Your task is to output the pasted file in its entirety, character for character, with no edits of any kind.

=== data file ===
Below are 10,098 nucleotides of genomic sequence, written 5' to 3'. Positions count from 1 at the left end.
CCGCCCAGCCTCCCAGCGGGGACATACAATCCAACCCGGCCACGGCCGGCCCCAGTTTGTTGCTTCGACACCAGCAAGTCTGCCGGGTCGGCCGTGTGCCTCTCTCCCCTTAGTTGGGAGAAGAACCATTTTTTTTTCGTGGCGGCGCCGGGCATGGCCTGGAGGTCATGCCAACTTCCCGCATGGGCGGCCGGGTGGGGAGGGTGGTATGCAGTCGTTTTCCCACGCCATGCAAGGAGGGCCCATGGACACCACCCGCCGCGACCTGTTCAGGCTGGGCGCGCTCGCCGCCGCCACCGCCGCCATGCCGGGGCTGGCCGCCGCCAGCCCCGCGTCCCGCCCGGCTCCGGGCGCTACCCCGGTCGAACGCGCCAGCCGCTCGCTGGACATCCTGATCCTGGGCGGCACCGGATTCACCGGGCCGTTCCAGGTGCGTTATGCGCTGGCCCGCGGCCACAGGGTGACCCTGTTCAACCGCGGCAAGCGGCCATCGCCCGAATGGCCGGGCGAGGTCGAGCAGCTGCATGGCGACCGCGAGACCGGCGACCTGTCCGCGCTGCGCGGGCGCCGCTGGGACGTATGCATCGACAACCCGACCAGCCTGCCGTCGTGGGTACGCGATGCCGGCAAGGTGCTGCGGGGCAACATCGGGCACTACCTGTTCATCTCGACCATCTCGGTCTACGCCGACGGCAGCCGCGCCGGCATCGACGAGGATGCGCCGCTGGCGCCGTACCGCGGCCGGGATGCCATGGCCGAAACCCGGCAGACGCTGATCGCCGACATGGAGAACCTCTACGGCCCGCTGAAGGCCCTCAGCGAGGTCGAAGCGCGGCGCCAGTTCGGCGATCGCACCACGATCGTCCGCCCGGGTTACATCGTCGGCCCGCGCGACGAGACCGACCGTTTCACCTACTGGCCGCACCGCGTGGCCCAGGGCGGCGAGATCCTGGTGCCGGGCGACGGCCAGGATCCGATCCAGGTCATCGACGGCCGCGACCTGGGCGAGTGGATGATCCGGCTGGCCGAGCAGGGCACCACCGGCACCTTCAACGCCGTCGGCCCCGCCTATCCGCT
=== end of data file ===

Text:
Below are 10,098 nucleotides of genomic sequence, written 5' to 3'. Positions count from 1 at the left end.
CCGCCCAGCCTCCCAGCGGGGACATACAATCCAACCCGGCCACGGCCGGCCCCAGTTTGTTGCTTCGACACCAGCAAGTCTGCCGGGTCGGCCGTGTGCCTCTCTCCCCTTAGTTGGGAGAAGAACCATTTTTTTTTCGTGGCGGCGCCGGGCATGGCCTGGAGGTCATGCCAACTTCCCGCATGGGCGGCCGGGTGGGGAGGGTGGTATGCAGTCGTTTTCCCACGCCATGCAAGGAGGGCCCATGGACACCACCCGCCGCGACCTGTTCAGGCTGGGCGCGCTCGCCGCCGCCACCGCCGCCATGCCGGGGCTGGCCGCCGCCAGCCCCGCGTCCCGCCCGGCTCCGGGCGCTACCCCGGTCGAACGCGCCAGCCGCTCGCTGGACATCCTGATCCTGGGCGGCACCGGATTCACCGGGCCGTTCCAGGTGCGTTATGCGCTGGCCCGCGGCCACAGGGTGACCCTGTTCAACCGCGGCAAGCGGCCATCGCCCGAATGGCCGGGCGAGGTCGAGCAGCTGCATGGCGACCGCGAGACCGGCGACCTGTCCGCGCTGCGCGGGCGCCGCTGGGACGTATGCATCGACAACCCGACCAGCCTGCCGTCGTGGGTACGCGATGCCGGCAAGGTGCTGCGGGGCAACATCGGGCACTACCTGTTCATCTCGACCATCTCGGTCTACGCCGACGGCAGCCGCGCCGGCATCGACGAGGATGCGCCGCTGGCGCCGTACCGCGGCCGGGATGCCATGGCCGAAACCCGGCAGACGCTGATCGCCGACATGGAGAACCTCTACGGCCCGCTGAAGGCCCTCAGCGAGGTCGAAGCGCGGCGCCAGTTCGGCGATCGCACCACGATCGTCCGCCCGGGTTACATCGTCGGCCCGCGCGACGAGACCGACCGTTTCACCTACTGGCCGCACCGCGTGGCCCAGGGCGGCGAGATCCTGGTGCCGGGCGACGGCCAGGATCCGATCCAGGTCATCGACGGCCGCGACCTGGGCGAGTGGATGATCCGGCTGGCCGAGCAGGGCACCACCGGCACCTTCAACGCCGTCGGCCCCGCCTATCCGCT